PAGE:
Although book bans are wildly unpopular with American voters, right-wing pressure groups like Moms for Liberty have succeeded in convincing Republican lawmakers to remove titles due to their portrayals of gender diversity or racism. Now that almost all schools have reopened for the new school year, followers of education policy and politics, as well as free speech advocates, are watching closely to see if there will be efforts to pass more of these laws.
Last school year, at least seven states passed ambiguously-worded laws that criminalized school teachers and librarians for exposing students to books that have been deemed as too “obscene.” Governors in two of these states vetoed the new laws, but “[a]nother dozen states considered more than twenty similar bills this year, half of which are likely to come up again in 2024,” according to The Washington Post.
An especially extreme book banning was, the Post reported, “an Arkansas measure that says school and public librarians, as well as teachers, can be imprisoned for up to six years or fined $10,000 if they distribute obscene or harmful texts.” The law was meant to go into effect on August 1, but in July, a federal judge blocked it because it imposed a threat to First Amendment rights. The lawsuit that led to the judge’s ruling came from a broad coalition of authors, educators, and publishers that were represented in part by the progressive legal group Democracy Forward.
I spoke with Skye Perryman, founder and CEO of Democracy Forward, about the looming threats that the organized right poses to public education and which tools are useful in fighting that threat. The following is an edited version of that interview:
Glenn Daigon: What was behind the formation of Democracy Forward?
Skye Perryman: It was founded in the wake of the 2016 election when it became clear that we were in a new era of American life in the United States, where democracy was facing broader attacks with respect to the Trump Administration’s unlawful activity as well as the rise of far-right movements seeking to shape the law in regressive ways.
Q: What education issues are your organization’s highest priorities?
Perryman: We have observed a number of states and local communities that are enacting laws or policies that seek to restrict the ability of people to read…to be exposed to ideas in books. We are very focused on combating censorship and anti-democratic activity in all forms.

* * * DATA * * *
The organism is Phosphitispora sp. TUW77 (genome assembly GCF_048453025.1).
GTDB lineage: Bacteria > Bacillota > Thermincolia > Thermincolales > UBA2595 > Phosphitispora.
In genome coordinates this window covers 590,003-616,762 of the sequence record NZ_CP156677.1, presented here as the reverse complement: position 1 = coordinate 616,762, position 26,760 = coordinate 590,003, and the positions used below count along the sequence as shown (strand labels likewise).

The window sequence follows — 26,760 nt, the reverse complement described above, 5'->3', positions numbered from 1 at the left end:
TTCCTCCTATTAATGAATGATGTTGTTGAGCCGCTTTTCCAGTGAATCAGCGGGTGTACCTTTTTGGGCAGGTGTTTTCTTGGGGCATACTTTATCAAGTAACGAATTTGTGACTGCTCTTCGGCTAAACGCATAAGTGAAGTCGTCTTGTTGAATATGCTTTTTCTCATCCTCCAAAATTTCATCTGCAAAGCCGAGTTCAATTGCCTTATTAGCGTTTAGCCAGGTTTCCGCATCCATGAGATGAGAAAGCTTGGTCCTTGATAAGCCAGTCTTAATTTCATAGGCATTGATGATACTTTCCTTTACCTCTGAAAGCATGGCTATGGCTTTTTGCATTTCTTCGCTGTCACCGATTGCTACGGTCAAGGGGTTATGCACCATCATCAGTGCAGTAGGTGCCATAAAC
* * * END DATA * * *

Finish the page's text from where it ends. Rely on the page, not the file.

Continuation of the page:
There is a well-resourced and coordinated effort among far-right institutions to undermine public education—whether that is through misappropriating funds like the legislature did in Mississippi to divert funds to private schools, or to pass burdensome censorship agenda laws that have led to shortages and burdens on teachers.
Q: With a new school year, what do you see as the far right’s top priorities in terms of public education policies?
Perryman: What we are seeing is a range of efforts: undermining funding for public education, pushing things like vouchers or other types of policies that only benefit some students and do not benefit all students, or continuing to stoke culture war issues through pursuing the censorship agenda that really threatens the quality of education available to students throughout the country.
Q: Which of these efforts do you see as the most dangerous to students?
Pearryman: These initiatives all emanate from the work of far-right institutions…that are trying to undermine public education. So the same groups that are pursuing broad censorship agendas, are also the groups that are pushing for policies that would undermine public schools more generally. They are all part of the same playbook.
Q: What are Democracy Forward’s tactics to blunt or block these initiatives?
Perryman: We use a range of tools and seek to make those tools available to people in communities, teachers, and parents. We are representing librarians and others in a litigation that has successfully blocked a statewide censorship law [in Arkansas] that would have imposed criminal penalties on librarians and teachers. We are working with communities in places like Texas, Florida, and Ohio to make sure that communities have access to legal resources to fight back against this.